RoadStudent body president at Fort Lewis College in Durango resigns and is arrested by police for false reporting: "[Alray] Nelson, who is openly gay and Navajo, reported several bias-motivated threats against him, including notes left on his car, harassing text messages sent to his cell phone and harassing e-mails."

RoadDonald Trump may run for President.

Road"Sexual Orientation" removed from UN resolution on Extrajudicial Executions: "The International Gay and Lesbian Human Rights Commission (IGLHRC) and ARC International issued a press release today exprssing deep disappointment with yesterday’s vote in the Third Committee of the United Nations General Assembly to remove a reference to sexual orientation from a resolution on extrajudicial, summary or arbitrary executions. The resolution urges States to protect the right to life of all people, including by calling on states to investigate killings based on discriminatory grounds. For the past 10 years, the resolution has included sexual orientation in the list of discriminatory grounds on which killings are often based."


Towleroad News #gay

—  admin

Model Florian Van Bael Kicked Off Bruce Weber’s A&F Shoot For Eating Carbs

Belgian model Florian Van Bael was fired from Bruce Weber's Abercrombie & Fitch catalog shoot in the Hamptons for — wait for it, wait for it — taking a bite of a croissant. Had he made it all the way through, he would've earned a pittance: of the 30 models on set, the men earn ,500 for the seven-day shoot; women grab ,500. Van Bael's own agent sided with Team Weber: "I don't think it's a question about coffee or croissant, it's just a question of respect during an important job." To which I say: While models, especially the barely clothed type A&F uses, of course have to look amazing, who the hell puts out croissants at craft services? That's just mean to the human hangars.

CONTINUED »


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Queerty

—  John Wright

Dallas could elect 1st gay judge

Judicial candidates John Loza, Tonya Parker among 4 LGBTs running in local races in 2010

By John Wright | News Editor wright@dallasvoice.com
IN THE RUNNING | Dallas County District Clerk Gary Fitzsimmons, clockwise from top left, County Judge Jim Foster, attorney Tonya Parker and former Councilman John Loza are LGBT candidates who plan to run in Dallas County elections in 2010. The filing period ends Jan. 4.

Dallas County has had its share of openly gay elected officials, from Sheriff Lupe Valdez to District Clerk Gary Fitzsimmons to County Judge Jim Foster.
But while Foster, who chairs the Commissioners Court, is called a “judge,” he’s not a member of the judiciary, to which the county’s voters have never elected an out LGBT person.

Two Democrats running in 2010 — John Loza and Tonya Parker — are hoping to change that.

“This is the first election cycle that I can remember where we’ve had openly gay candidates for the judiciary,” said Loza, a former Dallas City Councilman who’s been involved in local LGBT politics for decades. “It’s probably long overdue, to be honest with you.”

Dallas County’s Jerry Birdwell became the first openly gay judge in Texas when he was appointed by Gov. Ann Richards in 1992. But after coming under attack for his sexual orientation by the local Republican Party, Birdwell, a Democrat, lost his bid for re-election later that year.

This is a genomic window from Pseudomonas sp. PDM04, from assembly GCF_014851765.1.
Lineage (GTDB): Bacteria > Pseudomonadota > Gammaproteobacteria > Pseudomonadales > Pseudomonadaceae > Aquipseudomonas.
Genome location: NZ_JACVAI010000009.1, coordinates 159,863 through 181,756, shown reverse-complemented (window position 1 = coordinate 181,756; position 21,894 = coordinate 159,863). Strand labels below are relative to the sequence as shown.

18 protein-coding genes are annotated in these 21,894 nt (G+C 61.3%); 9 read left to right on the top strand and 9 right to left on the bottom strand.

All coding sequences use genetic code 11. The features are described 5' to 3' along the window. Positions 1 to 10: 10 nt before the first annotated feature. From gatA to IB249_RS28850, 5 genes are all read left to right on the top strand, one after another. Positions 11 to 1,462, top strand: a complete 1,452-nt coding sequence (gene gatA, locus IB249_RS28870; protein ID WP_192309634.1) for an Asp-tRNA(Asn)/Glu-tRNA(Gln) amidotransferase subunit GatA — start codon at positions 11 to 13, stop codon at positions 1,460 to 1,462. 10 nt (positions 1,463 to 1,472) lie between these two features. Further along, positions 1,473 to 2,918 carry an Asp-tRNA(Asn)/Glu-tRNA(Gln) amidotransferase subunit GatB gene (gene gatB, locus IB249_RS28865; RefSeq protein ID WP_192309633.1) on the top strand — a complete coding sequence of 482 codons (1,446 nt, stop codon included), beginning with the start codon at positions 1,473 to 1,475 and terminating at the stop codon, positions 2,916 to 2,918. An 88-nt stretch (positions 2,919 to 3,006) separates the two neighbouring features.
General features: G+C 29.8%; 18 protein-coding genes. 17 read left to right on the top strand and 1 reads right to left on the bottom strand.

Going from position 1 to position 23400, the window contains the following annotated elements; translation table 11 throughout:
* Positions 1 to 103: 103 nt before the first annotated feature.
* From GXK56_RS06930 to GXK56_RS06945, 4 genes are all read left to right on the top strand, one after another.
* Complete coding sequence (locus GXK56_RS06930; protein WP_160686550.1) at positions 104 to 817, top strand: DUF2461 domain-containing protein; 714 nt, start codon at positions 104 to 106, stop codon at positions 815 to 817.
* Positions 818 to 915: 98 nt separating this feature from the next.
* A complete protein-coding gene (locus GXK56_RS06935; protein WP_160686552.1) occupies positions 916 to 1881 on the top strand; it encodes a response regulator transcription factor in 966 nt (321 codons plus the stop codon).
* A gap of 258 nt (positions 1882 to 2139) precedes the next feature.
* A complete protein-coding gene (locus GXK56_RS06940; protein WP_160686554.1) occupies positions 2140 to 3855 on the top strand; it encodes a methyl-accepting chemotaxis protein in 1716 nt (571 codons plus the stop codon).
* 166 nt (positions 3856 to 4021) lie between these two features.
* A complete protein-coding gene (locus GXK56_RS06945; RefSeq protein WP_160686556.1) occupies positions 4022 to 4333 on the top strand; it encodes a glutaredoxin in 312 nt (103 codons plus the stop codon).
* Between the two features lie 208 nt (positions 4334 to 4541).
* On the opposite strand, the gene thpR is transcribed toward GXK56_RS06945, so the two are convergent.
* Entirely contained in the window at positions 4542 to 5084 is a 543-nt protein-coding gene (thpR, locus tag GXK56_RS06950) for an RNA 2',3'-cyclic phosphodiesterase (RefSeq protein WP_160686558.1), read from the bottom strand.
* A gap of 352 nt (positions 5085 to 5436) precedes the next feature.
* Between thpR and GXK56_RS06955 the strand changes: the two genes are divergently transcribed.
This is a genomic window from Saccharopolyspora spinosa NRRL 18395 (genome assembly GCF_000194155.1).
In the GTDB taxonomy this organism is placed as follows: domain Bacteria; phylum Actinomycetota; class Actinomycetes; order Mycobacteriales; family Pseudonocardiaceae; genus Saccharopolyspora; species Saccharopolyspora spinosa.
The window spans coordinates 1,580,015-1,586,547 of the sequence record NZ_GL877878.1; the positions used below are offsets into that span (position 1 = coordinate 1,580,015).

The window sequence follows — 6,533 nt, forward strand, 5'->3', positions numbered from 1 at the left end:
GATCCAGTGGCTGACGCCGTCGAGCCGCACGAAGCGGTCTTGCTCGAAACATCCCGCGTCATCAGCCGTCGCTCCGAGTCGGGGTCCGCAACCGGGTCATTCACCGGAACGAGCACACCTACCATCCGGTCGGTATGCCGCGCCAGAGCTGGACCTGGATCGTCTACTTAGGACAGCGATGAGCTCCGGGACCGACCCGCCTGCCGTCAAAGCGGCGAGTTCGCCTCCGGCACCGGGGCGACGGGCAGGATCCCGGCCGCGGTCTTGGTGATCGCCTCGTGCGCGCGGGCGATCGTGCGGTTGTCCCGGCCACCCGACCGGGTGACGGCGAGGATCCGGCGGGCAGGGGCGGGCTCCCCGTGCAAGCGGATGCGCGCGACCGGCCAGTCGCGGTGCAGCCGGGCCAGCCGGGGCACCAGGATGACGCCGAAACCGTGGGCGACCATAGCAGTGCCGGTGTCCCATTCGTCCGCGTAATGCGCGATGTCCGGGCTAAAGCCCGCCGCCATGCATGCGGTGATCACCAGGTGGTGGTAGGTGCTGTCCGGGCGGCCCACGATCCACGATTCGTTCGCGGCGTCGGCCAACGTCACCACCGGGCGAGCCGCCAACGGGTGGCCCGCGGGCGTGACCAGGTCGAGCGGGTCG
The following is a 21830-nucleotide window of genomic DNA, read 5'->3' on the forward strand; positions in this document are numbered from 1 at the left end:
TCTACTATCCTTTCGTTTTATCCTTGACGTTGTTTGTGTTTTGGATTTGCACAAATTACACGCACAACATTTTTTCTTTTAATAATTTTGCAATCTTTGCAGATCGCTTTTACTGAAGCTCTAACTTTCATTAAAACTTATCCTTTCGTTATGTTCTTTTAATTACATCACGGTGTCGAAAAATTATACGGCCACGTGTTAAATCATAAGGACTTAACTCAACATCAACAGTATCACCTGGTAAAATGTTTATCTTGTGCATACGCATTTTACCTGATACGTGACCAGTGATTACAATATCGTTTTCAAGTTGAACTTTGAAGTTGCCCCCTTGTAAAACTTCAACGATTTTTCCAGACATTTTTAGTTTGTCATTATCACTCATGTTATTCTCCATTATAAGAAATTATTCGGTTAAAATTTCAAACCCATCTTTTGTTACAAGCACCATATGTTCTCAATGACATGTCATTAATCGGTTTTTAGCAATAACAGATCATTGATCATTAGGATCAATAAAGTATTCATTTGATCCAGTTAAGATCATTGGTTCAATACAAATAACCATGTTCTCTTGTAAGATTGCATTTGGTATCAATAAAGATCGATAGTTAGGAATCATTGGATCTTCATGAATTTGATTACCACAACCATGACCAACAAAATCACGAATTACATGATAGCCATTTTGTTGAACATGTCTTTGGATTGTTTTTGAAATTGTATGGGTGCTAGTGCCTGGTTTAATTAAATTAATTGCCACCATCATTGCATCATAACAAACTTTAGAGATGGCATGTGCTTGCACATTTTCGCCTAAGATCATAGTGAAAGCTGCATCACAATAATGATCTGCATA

Also in the November 1992 election, Democrat Barbara Rosenberg defeated anti-gay Republican Judge Jack Hampton.

But Rosenberg, who’s a lesbian, wasn’t out at the time and didn’t run as an openly LGBT candidate.

Loza, who’s been practicing criminal law in Dallas for the last 20 years, is running for the County Criminal Court No. 5 seat. Incumbent Tom Fuller is retiring. Loza said he expects to face three other Democrats in the March primary, meaning a runoff is likely. In addition to groups like Stonewall Democrats of Dallas, he said he’ll seek an endorsement from the Washington, D.C.-based Gay and Lesbian Victory Fund, which provides financial backing to LGBT candidates nationwide.

Parker, who’s running for the 116th Civil District Court seat, declined to be interviewed for this story. Incumbent Bruce Priddy isn’t expected to seek re-election, and Parker appears to be the favorite for the Democratic nomination.

If she wins in November, Parker would become the first LGBT African-American elected official in Dallas County.

Loza and Parker are among four known local LGBT candidates in 2010.
They join fellow Democrats Fitzsimmons and Foster, who are each seeking a second four-year term.

While Foster is vulnerable and faces two strong challengers in the primary, Fitzsimmons is extremely popular and said he’s confident he’ll be re-elected.

“I think pretty much everybody knows that the District Clerk’s Office is probably the best-run office in Dallas County government,” Fitzsimmons said. “I think this county is a Democratic County, and I think I’ve proved myself to be an outstanding county administrator, and I think the people will see that.”

Randall Terrell, political director for Equality Texas, said this week he wasn’t aware of any openly LGBT candidates who’ve filed to run in state races in 2010.

Although Texas made headlines recently for electing the nation’s first gay big-city mayor, the state remains one of 20 that lack an out legislator.

Denis Dison, a spokesman for the Victory Fund, said he’s hoping Annise Parker’s victory in Houston last week will inspire more qualified LGBT people to run for office.

“It gives other people permission really to think of themselves as leaders,” Dison said.

The filing period for March primaries ends Jan. 4.


This article appeared in the Dallas Voice print edition December 18, 2009.

—  admin